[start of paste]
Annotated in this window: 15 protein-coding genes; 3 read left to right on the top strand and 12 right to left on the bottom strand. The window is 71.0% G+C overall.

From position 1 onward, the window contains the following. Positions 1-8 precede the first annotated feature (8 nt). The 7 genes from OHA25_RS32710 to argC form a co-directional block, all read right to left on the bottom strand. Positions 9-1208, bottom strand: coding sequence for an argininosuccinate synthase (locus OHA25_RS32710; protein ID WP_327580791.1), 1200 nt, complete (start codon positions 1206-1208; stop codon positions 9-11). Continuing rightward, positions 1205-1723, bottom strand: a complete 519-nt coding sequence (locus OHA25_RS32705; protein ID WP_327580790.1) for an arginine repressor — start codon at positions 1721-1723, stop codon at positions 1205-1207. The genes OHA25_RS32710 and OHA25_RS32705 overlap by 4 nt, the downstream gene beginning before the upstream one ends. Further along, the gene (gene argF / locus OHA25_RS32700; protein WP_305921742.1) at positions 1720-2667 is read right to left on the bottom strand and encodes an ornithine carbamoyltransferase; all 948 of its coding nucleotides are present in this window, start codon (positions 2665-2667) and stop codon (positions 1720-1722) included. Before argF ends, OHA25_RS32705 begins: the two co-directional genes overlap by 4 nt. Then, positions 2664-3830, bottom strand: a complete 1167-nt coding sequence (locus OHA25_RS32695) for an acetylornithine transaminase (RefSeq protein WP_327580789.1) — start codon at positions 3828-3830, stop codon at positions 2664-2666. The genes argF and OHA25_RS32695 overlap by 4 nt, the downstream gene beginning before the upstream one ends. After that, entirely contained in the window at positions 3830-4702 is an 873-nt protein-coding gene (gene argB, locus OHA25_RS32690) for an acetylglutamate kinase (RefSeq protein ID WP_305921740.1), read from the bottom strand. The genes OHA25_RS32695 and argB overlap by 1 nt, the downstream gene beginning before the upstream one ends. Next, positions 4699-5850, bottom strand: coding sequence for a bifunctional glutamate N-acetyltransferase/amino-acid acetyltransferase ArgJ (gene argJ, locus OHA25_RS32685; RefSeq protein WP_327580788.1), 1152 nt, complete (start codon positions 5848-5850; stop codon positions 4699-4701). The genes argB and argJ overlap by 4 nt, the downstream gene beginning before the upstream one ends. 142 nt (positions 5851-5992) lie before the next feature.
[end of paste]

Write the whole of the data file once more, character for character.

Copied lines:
Annotated in this window: 15 protein-coding genes; 3 read left to right on the top strand and 12 right to left on the bottom strand. The window is 71.0% G+C overall.

From position 1 onward, the window contains the following. Positions 1-8 precede the first annotated feature (8 nt). The 7 genes from OHA25_RS32710 to argC form a co-directional block, all read right to left on the bottom strand. Positions 9-1208, bottom strand: coding sequence for an argininosuccinate synthase (locus OHA25_RS32710; protein ID WP_327580791.1), 1200 nt, complete (start codon positions 1206-1208; stop codon positions 9-11). Continuing rightward, positions 1205-1723, bottom strand: a complete 519-nt coding sequence (locus OHA25_RS32705; protein ID WP_327580790.1) for an arginine repressor — start codon at positions 1721-1723, stop codon at positions 1205-1207. The genes OHA25_RS32710 and OHA25_RS32705 overlap by 4 nt, the downstream gene beginning before the upstream one ends. Further along, the gene (gene argF / locus OHA25_RS32700; protein WP_305921742.1) at positions 1720-2667 is read right to left on the bottom strand and encodes an ornithine carbamoyltransferase; all 948 of its coding nucleotides are present in this window, start codon (positions 2665-2667) and stop codon (positions 1720-1722) included. Before argF ends, OHA25_RS32705 begins: the two co-directional genes overlap by 4 nt. Then, positions 2664-3830, bottom strand: a complete 1167-nt coding sequence (locus OHA25_RS32695) for an acetylornithine transaminase (RefSeq protein WP_327580789.1) — start codon at positions 3828-3830, stop codon at positions 2664-2666. The genes argF and OHA25_RS32695 overlap by 4 nt, the downstream gene beginning before the upstream one ends. After that, entirely contained in the window at positions 3830-4702 is an 873-nt protein-coding gene (gene argB, locus OHA25_RS32690) for an acetylglutamate kinase (RefSeq protein ID WP_305921740.1), read from the bottom strand. The genes OHA25_RS32695 and argB overlap by 1 nt, the downstream gene beginning before the upstream one ends. Next, positions 4699-5850, bottom strand: coding sequence for a bifunctional glutamate N-acetyltransferase/amino-acid acetyltransferase ArgJ (gene argJ, locus OHA25_RS32685; RefSeq protein WP_327580788.1), 1152 nt, complete (start codon positions 5848-5850; stop codon positions 4699-4701). The genes argB and argJ overlap by 4 nt, the downstream gene beginning before the upstream one ends. 142 nt (positions 5851-5992) lie before the next feature.